It was only when I went to the US for study abroad that one of my professors asked me how the Germans teach about the Herero. I had never heard about it. And this was in 1996.

And when I talk about this I should not exclude myself. I can’t even be judgmental about the complete erasure of the colonial episode from German history. I was born and raised in Germany, I did all my schooling in Germany, I studied in Germany and yet I had never heard about the Herero-Nama genocide in Germany. I was extremely engaged in the study of the Holocaust –I always went beyond what was offered in school and did my own personal research, but it was only when I went to the US for study abroad that one of my professors asked me how the Germans teach about the Herero. I had never heard about it. And this was in 1996.

The predominant narrative is that Germany lost its colonies, that this was a traumatic episode in German history, and all of this led eventually to Nazism because this feeling of loss and inferiority only fueled fascism later on. Well, this may well be the case in terms of historical linearity, but by excluding the entire colonial episode from that narrative you are posing Germany as a victim and not a perpetrator. Germany had a very short colonial period – that is true, it is really one of the shortest colonial periods, 1884/5-1915, 30 years. But, even though it was just 30 years it was one of the most brutal and also most expansive colonial powers. To just say that Germany began very late in this enterprise and lost its colonies is a powerful result of conventional historical narratives that look at the perspective from the state and not from the perspective of those who were subjected to colonialism, where this apparently small period has shaped the country’s future until the present. Even though Germany had one of the shortest colonial periods, one of its colonies, present-day Namibia, only received independence at the latest stage, in 1990/1991.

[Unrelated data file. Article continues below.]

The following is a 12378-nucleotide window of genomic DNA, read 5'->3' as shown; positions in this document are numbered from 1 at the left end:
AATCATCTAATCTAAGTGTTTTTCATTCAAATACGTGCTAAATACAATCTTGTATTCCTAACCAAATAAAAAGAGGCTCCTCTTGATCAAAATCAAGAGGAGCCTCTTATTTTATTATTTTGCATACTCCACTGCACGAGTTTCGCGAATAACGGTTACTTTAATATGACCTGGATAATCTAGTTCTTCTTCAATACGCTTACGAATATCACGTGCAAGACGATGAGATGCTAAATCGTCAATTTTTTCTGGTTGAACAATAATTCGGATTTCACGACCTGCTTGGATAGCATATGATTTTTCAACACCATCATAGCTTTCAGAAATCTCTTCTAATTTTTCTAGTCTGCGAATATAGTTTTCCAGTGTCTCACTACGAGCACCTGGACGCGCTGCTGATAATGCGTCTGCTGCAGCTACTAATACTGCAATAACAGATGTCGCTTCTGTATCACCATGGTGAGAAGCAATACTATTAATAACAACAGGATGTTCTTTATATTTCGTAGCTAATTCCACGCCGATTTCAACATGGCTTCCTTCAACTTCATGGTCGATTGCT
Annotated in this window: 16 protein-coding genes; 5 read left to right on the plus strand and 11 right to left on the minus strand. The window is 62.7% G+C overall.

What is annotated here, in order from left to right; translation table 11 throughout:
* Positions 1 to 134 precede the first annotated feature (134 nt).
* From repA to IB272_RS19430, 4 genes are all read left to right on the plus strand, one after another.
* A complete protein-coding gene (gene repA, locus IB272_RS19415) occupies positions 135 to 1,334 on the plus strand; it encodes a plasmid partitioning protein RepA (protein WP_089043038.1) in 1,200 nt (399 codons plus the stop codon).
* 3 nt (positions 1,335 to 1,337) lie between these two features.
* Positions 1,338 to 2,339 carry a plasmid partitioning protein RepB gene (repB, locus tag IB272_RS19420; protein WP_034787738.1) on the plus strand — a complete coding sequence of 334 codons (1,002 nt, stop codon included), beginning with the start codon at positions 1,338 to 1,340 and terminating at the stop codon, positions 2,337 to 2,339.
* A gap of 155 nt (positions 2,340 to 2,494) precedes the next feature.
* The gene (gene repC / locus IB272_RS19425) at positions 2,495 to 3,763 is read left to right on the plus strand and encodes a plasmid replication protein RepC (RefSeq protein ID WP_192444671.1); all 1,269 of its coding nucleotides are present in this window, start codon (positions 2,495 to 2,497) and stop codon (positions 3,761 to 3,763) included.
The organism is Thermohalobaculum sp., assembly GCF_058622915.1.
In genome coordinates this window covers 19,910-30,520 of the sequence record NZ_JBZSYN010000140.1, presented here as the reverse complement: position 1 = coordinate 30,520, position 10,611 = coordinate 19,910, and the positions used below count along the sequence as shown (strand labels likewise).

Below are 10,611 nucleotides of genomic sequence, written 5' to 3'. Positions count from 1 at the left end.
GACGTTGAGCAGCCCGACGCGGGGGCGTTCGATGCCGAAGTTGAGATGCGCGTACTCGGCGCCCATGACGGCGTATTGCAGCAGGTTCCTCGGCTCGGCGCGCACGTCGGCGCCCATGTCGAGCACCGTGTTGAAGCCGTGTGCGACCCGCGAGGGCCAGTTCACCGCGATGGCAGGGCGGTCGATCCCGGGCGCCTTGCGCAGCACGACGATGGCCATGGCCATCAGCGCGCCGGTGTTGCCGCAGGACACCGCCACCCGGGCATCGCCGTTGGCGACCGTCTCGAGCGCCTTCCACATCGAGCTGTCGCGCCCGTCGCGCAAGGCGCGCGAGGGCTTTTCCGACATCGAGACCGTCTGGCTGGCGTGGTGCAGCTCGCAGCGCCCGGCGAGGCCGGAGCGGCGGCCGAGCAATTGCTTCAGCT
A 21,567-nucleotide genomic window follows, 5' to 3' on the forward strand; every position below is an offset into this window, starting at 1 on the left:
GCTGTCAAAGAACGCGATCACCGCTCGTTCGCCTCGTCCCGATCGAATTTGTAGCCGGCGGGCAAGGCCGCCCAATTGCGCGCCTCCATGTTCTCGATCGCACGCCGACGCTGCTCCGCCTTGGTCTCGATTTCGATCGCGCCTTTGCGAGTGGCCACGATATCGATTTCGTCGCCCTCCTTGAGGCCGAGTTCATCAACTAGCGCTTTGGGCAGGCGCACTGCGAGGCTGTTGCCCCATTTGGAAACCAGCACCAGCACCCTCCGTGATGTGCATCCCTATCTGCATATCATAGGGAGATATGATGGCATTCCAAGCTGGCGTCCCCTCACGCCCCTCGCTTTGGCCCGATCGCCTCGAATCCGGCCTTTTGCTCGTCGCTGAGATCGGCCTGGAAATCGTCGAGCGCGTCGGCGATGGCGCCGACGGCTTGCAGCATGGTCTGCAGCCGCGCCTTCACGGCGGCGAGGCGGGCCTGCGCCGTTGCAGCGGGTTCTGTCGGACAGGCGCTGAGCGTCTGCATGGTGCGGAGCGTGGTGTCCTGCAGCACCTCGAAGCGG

So this process of decolonization took much longer than German colonialism.

Yes, and I would have to add I am not so sure to what degree decolonization is happening in an effective way since descendants of German settlers still own over 75% of fertile land in Namibia. After Germany lost German South West Africa it was eventually annexed by South Africa and until 1990 Namibia was under the rule of South Africa, so apartheid laws that were in place in South Africa were in the same way in place in Namibia. Namibia was the only country where Germany sent large numbers of settlers, and the apartheid laws that prevented Black Africans from owning property completely benefited German settlers who were in the country and maintained their property throughout. After independence some stakeholders in the Federal Republic of Germany got really worried about what would happen to German settlers in Namibia. Would something like the 60s in the Congo repeat itself? And this is when the first parliamentary resolution was brought forward in the German government by  members of the CDU who asked the government to intervene and to take an active part to ensure that human rights would be applied equally to everybody.